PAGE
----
Hunted (Warriors of Karal Book 4)By: Harmony Raines
Garth is intent on filling the hours aboard the fourth deep space mission with pleasure, in the form of his curvy human female, Tamzin. With his prime upon him, he knows he as to breed a son with Tamzin soon. So what better way to pass the time? Yet soon he learns another side of himself, a softer side, and he begins to feel less like a primal hunter, as his love for his female grows.
Tamzin has had a tough life on Earth, and is relieved when she wins the lottery, and is given to Garth, although the shock of being told they are only stopping on Karal for two days, before going into deep space, is not welcome. But she sees it as her duty to help find a new home for the human race.
Their journey takes them to a new world, a perfect world, but the world hides a secret, which means it will not be suitable for humans to colonize. Disappointed, they leave the planet, only to receive a distress call from another Karalian cruiser. When they go to investigate, they discover that the Karal are no longer the hunter, but the hunted.
Can they outsmart the slavers and return to Karal? And when they do, will the Karal close their defences, or stand up and fight?
Chapter - One – Tamzin
Tamzin looked out over the dirty landscape and sighed, there were definitely better places to work than in the middle of a desert. At least she had a job: that was what she told herself every day that she had to come out here and shovel dust. The money she made was enough to live on, but what damage she was doing to her lungs she couldn’t imagine.
No, scratch that. She had seen the other workers, those who had been working out here, trying to find scraps of iron in the sand where buildings once stood. Two years and you were fucked, that’s what she had heard. Tamzin had been working this job for fourteen months; time was running out.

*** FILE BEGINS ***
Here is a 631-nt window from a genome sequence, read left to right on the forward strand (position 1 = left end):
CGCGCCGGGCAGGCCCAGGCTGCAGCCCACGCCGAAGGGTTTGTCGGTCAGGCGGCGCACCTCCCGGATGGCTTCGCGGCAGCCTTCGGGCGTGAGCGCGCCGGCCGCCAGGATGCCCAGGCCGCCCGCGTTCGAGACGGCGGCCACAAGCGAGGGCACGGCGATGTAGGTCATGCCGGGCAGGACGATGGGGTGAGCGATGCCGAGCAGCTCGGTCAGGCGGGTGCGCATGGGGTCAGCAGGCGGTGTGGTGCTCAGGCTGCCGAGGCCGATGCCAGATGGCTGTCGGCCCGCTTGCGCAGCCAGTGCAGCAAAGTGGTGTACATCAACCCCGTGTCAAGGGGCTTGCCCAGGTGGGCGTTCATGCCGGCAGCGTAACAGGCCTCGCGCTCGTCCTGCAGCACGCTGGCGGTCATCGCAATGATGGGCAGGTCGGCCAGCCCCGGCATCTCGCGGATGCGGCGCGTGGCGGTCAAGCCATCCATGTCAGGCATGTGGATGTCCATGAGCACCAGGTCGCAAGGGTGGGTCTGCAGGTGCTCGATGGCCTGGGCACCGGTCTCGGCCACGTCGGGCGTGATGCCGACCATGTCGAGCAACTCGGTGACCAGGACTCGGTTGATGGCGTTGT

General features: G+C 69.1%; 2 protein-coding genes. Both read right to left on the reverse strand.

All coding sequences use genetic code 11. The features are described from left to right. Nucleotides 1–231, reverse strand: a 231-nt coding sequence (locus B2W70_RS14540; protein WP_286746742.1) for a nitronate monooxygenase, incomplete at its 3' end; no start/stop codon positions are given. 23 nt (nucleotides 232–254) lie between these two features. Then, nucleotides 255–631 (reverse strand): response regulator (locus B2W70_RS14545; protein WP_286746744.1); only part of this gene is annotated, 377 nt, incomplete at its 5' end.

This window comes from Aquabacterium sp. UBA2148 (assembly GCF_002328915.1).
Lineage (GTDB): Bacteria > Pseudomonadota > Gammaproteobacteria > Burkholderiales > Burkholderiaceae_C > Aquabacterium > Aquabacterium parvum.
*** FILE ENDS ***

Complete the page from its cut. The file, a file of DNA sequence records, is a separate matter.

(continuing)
She laughed to herself. What time? If the dust didn’t kill her, then something else would, like lack of good food, no real sunlight—the list was endless. Damn, she wanted out. She didn’t want to decay in front of the mirror every morning as she had watched her mom do for the last six months of her sorry miserable life.
Slowly, everything had failed, shutting down: her lungs, her kidneys, her whole body wrapped in paperlike skin until even that fell apart. Sores caused from too much exposure to the acid air out here in the deserts had covered her body, leaving her in constant pain, but all Tamzin remembered of her mom was her smile: bright, happy despite everything.
A large boom sounded through the hot air. They were blasting over in the next dry valley, trying to find minerals. The Earth was littered by these pockmarks. She shook her head and went back to work. Next month she was going to take the small amount of coin she was paid and go to where green grass grew and the air didn’t scour your skin.
Tamzin had been saying the same thing to herself for the last eight months, but she still hadn’t found the courage to go. A woman alone was vulnerable. But at least the road inland gave her some hope, where here there was none.
“Water?” The old woman on bent legs came around with the casket every hour, a continual circuit keeping everyone hydrated.
“Thanks, Mary,” Tamzin said as she took the casket from the old woman. The air was cool on her face as she tipped her head back and took a long drink. Putting the stopper back on, she noted the worried look on Mary’s face. “Everything all right?”
“Air feels strange,” Mary said.
Tamzin let her senses take in her surroundings: the hot air, the sand shifting under her feet, making her calf muscles ache, and the cool breeze. The breeze was never cool.
“What is it?” Tamzin asked, her voice mirroring Mary’s concern.
“We should move.” Mary took the water casket back from Tamzin and began to hobble away. Tamzin had never seen her move so fast, and that worried her more than the unnatural breeze.
“Sandstorm?” she asked Mary’s back as the old woman moved, her hip hitching up to get her arthritic legs moving faster. From behind she saw Mary shake her head, but she didn’t stop, didn’t turn.
In two steps Tamzin was alongside her, taking the water casket from her hands and hooking her arm under the scrawny arm of the old woman, propelling them both forward as fast as she could. The breeze, now stronger, was pushing them along, but not as fast as the fear that was seeping into Tamzin’s bones.